Spring is here, and Sancy Leachman, M.D., Ph.D., director of the OHSU Knight Cancer Institute’s Melanoma Program, is ready to get outside.
“I love spending time outdoors as much as anyone!” she says. “But I want to help folks protect their skin and enjoy the sun safely.”
Despite Oregon’s reputation for cloudy and rainy weather, the state has a high incidence of melanoma, says Leachman, who also is chair of the Department of Dermatology in the OHSU School of Medicine. Melanoma is the most dangerous type of skin cancer, and the American Cancer Society estimates that in 2022, about 200,000 new melanomas will be diagnosed — including those in situ, or melanomas on the top layer of the skin that have not yet spread.
With those sobering statistics in mind, Leachman wants skin cancer awareness to be top-of-mind for Oregonians this season. To help educate the public about their risk of melanoma, the OHSU dermatology team has made tips and tricks for self-skin exams available on the OHSU War on Melanoma website, including a personal melanoma risk quiz, tap-a-mole game, and educational materials.
Leachman recommends the following three tips for any amount of fun in the sun — whether it’s a quick break in between Zoom meetings, running errands, or getting a breath of fresh air:
- Sunscreen: you need more than you think
As a practicing dermatologist, Leachman is often asked for sunscreen recommendations by her patients and families. Her advice?
“The best sunscreen is one that you’ll actually use regularly, and make sure you apply, and reapply,” she says. “I’m often asked about the SPF, or sun protection factor. I tell everyone that if you’re using a broad-spectrum sunscreen of at least 30 SPF, you’re good to go.”
She says that the step of reapplying sunscreen every 90 minutes or after water activity is crucial, and it’s one people often ignore or forget. People generally underestimate how much sunscreen needed to cover their body, as well.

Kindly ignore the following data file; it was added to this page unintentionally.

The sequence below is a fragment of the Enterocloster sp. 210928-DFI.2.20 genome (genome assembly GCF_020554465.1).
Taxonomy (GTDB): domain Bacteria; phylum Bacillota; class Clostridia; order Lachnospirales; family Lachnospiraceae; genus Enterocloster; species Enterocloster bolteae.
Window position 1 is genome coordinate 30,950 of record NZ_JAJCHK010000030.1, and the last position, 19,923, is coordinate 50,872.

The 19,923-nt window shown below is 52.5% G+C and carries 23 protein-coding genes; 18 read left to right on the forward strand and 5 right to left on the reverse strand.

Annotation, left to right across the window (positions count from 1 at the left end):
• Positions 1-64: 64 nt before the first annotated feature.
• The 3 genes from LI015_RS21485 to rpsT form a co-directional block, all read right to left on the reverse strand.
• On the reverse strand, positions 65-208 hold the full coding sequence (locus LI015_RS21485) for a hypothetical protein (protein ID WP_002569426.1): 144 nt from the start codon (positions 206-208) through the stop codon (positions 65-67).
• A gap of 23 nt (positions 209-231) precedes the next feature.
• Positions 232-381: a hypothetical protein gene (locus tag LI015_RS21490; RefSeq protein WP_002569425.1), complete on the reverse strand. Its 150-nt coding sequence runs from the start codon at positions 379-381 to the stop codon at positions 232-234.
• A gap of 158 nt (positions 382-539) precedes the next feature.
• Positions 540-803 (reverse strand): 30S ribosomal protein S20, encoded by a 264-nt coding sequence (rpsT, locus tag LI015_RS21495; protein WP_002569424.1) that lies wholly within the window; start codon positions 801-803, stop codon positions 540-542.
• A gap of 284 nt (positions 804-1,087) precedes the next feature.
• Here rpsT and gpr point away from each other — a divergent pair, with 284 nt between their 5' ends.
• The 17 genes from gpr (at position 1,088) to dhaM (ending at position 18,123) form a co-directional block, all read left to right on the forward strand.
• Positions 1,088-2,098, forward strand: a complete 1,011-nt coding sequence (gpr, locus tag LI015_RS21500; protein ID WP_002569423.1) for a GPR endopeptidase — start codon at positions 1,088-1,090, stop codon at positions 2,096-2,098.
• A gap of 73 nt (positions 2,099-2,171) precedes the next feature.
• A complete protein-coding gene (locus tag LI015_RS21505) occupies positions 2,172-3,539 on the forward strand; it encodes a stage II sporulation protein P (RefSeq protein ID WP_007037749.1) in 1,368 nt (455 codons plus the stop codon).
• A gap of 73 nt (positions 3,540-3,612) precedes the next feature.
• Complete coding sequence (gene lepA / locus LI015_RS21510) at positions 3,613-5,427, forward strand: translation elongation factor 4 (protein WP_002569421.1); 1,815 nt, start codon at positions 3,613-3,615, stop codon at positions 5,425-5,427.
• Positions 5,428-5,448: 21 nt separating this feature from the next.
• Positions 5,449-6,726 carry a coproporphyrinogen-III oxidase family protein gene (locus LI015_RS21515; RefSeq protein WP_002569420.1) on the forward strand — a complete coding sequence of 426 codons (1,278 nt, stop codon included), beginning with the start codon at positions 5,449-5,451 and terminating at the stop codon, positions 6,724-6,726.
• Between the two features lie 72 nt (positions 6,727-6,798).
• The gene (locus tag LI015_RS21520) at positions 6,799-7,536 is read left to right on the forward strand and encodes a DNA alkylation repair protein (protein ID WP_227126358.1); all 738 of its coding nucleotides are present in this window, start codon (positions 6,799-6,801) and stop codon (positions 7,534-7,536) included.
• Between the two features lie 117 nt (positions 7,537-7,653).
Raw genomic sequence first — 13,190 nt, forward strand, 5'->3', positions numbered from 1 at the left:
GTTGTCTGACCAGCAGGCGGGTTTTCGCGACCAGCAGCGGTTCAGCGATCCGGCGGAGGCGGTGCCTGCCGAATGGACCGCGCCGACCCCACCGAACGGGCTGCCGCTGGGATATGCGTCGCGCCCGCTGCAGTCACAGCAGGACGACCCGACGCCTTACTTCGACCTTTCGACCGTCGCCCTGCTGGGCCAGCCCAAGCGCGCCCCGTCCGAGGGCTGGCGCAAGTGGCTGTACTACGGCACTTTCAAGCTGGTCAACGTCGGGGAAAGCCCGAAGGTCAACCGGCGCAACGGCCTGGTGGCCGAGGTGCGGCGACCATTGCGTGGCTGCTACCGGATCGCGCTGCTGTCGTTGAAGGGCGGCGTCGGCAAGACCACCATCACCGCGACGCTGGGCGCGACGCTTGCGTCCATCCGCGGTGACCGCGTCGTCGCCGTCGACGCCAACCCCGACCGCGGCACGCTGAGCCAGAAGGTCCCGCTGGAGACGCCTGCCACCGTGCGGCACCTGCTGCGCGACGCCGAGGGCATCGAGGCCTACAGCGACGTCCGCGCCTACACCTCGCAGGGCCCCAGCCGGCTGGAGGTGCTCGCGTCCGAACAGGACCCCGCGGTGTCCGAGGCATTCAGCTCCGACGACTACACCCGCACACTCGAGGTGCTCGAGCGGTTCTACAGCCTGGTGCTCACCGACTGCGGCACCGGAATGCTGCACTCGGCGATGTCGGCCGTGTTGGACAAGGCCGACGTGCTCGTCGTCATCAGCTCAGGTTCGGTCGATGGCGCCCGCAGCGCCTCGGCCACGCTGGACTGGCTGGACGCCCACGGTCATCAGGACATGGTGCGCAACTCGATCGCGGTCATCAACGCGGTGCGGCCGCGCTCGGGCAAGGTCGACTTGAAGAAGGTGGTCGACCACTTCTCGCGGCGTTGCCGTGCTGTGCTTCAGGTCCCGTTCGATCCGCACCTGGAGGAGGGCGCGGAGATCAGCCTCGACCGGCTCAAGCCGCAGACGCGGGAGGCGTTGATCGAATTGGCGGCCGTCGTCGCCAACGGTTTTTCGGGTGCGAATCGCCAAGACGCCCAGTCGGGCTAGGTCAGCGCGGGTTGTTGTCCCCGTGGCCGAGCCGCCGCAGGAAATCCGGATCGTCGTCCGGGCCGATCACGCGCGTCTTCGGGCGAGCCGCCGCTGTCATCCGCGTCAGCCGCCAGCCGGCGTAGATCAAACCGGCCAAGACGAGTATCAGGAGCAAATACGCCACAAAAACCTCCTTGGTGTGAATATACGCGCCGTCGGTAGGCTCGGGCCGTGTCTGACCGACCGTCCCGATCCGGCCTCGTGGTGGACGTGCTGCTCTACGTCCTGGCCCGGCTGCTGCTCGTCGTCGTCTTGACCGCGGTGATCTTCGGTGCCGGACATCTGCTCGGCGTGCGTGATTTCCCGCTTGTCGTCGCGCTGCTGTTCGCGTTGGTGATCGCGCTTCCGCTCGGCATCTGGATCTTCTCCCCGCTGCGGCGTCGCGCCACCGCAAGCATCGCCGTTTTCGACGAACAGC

“My rule of thumb is that you need at least a shot glass full of sunscreen to provide proper coverage,” she says. “While that may not sound like a lot, it’s generally a lot more than people actually use.”
- Even better than sunscreen? Sun-protective clothing.
Leachman recently partnered with Elizabeth Berry, M.D., also a dermatologist at OHSU, and collaborators at Columbia Sportswear, to compare sun-protective clothing to sunscreen. The Columbia team tested the performance of four of Columbia’s Omni-ShadeTM textiles engineered for sun protection against two commercial sunscreens, and recently published their findings in the journal Cancers.
“Dermatologists have long debated the pros and cons of sun-protective clothing and sunscreen, but we’re one of the first to compare the two head-to-head,” says Berry, assistant professor of dermatology in the OHSU School of Medicine and co-founder of the OHSU Multi-Disciplinary Melanoma and Skin Cancer Clinic. “Our study showed that the tested fabrics provided superior UVB, UVA, and overall broad-spectrum protection when compared to two commercial sunscreens. These data show that clothing should be considered the cornerstone of sun protection.”
However, Berry still recommends using both clothing and sunscreen to protect your skin. “Sunscreen will always be important,” she says “especially on areas of the body such as the face and hands that are hard to cover with clothing.”
- Skin check: If you see something, say something!
Leachman says skin cancer is the only cancer you can “see with your eyes” and is passionate about arming people with the tools they need to catch skin cancer early, when it’s most treatable.
To raise awareness about what people can do to check their skin, she and her team have started a public health campaign called “Start Seeing Melanoma,” explaining what to look for, how to properly do skin exams, and what to do if you find something suspicious.
Leachman says people would be surprised at the number of skin cancers and melanomas that are caught by a patient’s partner, loved one or friend.
“It makes sense because these are the people who see you often and notice when something changes,” she says. “The most important thing I want people to know is that if you see something that looks like it might be suspicious on someone’s skin, SAY something!”
Disclosure: The Columbia Sportswear Company provided funding for the data collection and portions of the sun-protective clothing analysis. The OHSU Department of Dermatology and War on Melanoma provided salary support for the OHSU investigators.